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World Beard Misunderstood Here In The US Too

Tejwant Singh

Jun 30, 2004
Henderson, NV.
Turkey’s mysterious case of the bearded men

By Anthony Faiola August 19 at 1:09 PM
ANTAKYA — It is a journalist's greatest challenge in the field: How to tell rumor from fact.

Consider the Case of the Four Long Beards.

A colleague and I were in the shade of a market stall in this city a 30-minute drive from the Syrian border, chatting with a merchant about the talk of the town — fear. In broad parts of Syria and Iraq, the fanatical Sunnis of the Islamic State militant group were raining down a horrific vengeance. Zealots from North Africa, Syria and Europe — the kind secular Antakyans like to call "the men with long beards" — were traversing Turkey en route to their jihads. The Antakya home of a prominent and progressive Alawite scholar had been attacked. Three weeks earlier, a car packed with explosives was seized not far from here.

Were Syria and Iraq's sectarian tensions coming to Turkey?

A friend of the merchant passed on a lead that seemed to punctuate the fear and tension. In the nearby city of Samandag, a secular stronghold where Turkish women eschewed Muslim veils and wore tight designer jeans, a group of townies had taken matters into their own hands. A day earlier, he told us, four strangers dressed in religious garb and donning long beards were seen walking through town. A mob of locals questioned them. When the men could offer no valid reason for their presence, the mob attacked, running them out of town.

Intrigued, I asked our shopkeeper — Murat — whether he knew anyone in Samandag he could call to find out more. As luck would have it, he did.

A few minutes later, he got off the phone, turned to us and said: "Yeah, it really happened, my friend wasn't there but he heard about it. Apparently four of these bearded guys were walking around the souk and looked strange and suspicious."

"Did your friend see any of this?" my colleague and I asked.

Murat answered: "No, he only heard about it, but I'm sure if you go to the city, everybody will know."

So off we went to Samandag.

Our first stop was the mayor's office. Recently reelected, Mayor Mithat Nehir delayed a council meeting to receive us and railed for nearly an hour about the Islamist threat to secular Turkey.

Yes. Yes. It's all very terrible. But what about the guys with the four beards? The mob? What actually happened?

"I heard something happened," the mayor said. "But I cannot say what."

As the meeting ended, we asked one of his top aides whether he could be more specific. "Let's go downstairs," the aide said conspiratorially. "I'll tell you everything."

But downstairs led to another dead end. A lunch invitation (declined) and another vague reference was all the aide had to offer: "Yes, something happened, but I don't know the full details."

After consulting the original tipster, we found our way to a friend of his who owned a paint store in the Samandag neighborhood where the incident allegedly occurred.

"People have been calling me from everywhere about this," complained the harried paint store owner. "But it did not happen in this part of town. I have a friend who knows more."

Twenty minutes later, a twin of the warden from "Midnight Express" lumbered into the store. We engaged this hairy, beefy character in a few minutes of chitchat before he finally spilled the beans.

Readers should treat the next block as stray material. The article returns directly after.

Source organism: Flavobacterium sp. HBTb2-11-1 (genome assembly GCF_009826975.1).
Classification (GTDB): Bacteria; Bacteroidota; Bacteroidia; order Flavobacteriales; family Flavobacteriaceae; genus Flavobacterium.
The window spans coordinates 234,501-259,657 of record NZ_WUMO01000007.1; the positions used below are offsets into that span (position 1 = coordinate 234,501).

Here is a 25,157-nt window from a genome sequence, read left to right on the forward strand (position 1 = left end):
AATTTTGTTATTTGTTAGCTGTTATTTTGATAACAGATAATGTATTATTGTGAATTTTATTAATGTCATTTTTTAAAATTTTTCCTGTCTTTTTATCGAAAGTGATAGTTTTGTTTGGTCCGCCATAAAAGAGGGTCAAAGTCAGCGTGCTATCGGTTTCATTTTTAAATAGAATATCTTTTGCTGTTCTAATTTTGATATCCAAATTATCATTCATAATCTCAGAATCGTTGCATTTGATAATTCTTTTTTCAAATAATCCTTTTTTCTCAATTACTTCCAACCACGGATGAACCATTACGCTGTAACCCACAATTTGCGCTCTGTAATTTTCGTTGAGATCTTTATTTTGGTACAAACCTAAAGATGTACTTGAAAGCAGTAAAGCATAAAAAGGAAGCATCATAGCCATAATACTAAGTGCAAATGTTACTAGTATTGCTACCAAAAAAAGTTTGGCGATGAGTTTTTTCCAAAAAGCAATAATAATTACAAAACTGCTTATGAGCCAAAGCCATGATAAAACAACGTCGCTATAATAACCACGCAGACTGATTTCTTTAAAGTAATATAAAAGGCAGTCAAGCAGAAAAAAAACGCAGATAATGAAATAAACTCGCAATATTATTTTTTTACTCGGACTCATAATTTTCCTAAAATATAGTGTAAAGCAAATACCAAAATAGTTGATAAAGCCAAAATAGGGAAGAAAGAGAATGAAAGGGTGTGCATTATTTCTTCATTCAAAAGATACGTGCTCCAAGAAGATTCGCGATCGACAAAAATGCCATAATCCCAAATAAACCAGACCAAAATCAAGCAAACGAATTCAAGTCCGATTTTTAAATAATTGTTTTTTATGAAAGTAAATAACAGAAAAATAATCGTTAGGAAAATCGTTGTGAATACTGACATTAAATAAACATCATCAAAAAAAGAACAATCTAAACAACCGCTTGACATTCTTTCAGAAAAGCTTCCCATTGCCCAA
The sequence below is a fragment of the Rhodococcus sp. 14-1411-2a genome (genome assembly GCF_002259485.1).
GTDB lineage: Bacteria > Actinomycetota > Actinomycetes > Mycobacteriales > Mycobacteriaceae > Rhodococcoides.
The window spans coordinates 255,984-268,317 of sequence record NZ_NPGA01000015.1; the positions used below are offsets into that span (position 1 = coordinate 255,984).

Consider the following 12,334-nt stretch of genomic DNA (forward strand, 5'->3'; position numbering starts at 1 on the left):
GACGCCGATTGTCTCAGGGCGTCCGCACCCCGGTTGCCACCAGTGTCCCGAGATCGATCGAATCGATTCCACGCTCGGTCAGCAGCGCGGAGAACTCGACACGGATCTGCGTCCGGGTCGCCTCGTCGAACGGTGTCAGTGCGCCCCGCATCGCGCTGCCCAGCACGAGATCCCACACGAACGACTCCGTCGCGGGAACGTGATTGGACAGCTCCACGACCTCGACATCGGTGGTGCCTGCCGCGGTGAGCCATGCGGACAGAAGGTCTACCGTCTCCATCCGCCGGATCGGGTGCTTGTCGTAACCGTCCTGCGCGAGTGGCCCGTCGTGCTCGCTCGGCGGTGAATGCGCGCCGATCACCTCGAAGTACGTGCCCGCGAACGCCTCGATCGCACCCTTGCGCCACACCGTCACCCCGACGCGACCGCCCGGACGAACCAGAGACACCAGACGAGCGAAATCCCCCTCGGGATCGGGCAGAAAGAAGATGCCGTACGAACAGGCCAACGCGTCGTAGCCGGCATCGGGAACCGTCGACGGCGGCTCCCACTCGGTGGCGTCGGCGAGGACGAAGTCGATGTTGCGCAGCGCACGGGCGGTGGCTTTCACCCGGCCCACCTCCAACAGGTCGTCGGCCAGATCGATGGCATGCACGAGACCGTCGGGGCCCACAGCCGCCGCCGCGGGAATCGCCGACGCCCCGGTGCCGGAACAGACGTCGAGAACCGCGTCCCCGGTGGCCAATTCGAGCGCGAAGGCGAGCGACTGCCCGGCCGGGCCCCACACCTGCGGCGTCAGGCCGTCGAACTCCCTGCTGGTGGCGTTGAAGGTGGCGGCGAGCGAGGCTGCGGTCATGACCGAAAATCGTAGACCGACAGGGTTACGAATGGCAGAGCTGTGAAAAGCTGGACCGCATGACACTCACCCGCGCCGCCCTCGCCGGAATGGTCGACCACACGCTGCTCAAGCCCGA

"Yes, yes, it happened on Sunday," he said. "These bearded guys went to a restaurant by the beach. They ate and then refused to pay the bill and took off in their car. So Samir, the restaurant owner, and some folks from here went after them. They finally stopped them in the souk and beat the s--- out of them and then these religious guys took off."

"Just go to the restaurant," the man said, "the Dalyan by the water, and ask for Samir. He is the owner. He can tell you the whole story from A to Z."


With our doubts bested by a sense of "we've-come-this-far," roughly 15 minutes later, we landed on the doorstep of Samir and his world-famous beachside fish shack.

Clearly, The Washington Post does not get to Samandag much, and Samir's eyes went wide after introductions and an explanation of our purpose.

"What? Here? What are you talking about?" he said "No such thing took place."

He stood up and pointed to his pack of 21 German shepherd guard dogs outside. "If anybody would come and try to attack me or run away without paying the bill, all I have to shout is, 'Get the *******s,' and you'll see these dogs go after them."

By then, we had ordered the spicy tomato salad and a couple of kebabs. Note to self: Don't forget to pay the bill, with tip.

Then Samir, leaning in and looking around the empty restaurant as if spies abounded, said, "But, hey, did you see the coffee shop at the corner next to the mosque?"

Um, yes.

"Well, not long ago, there was this strange guy with a long beard who turned out to be Chechen and the police found in his bag a weapon and white cloth [used in burials]. Word is he was on his way to join the Islamic Front" in Syria.

The obvious questions follow.

Did you see it?

Were you there?

"No," Samir said, "but I heard about it."

Throughout this reporting trip, we would find many witnesses, officials and security experts who testified to the very real incidents happening across this increasingly nervous corner of Turkey. But the Case of the Long Beards will always be the one that got away.


Anthony Faiola is The Post's Berlin bureau chief. Faiola joined the Post in 1994, since then reporting for the paper from six continents and serving as bureau chief in Tokyo, Buenos Air


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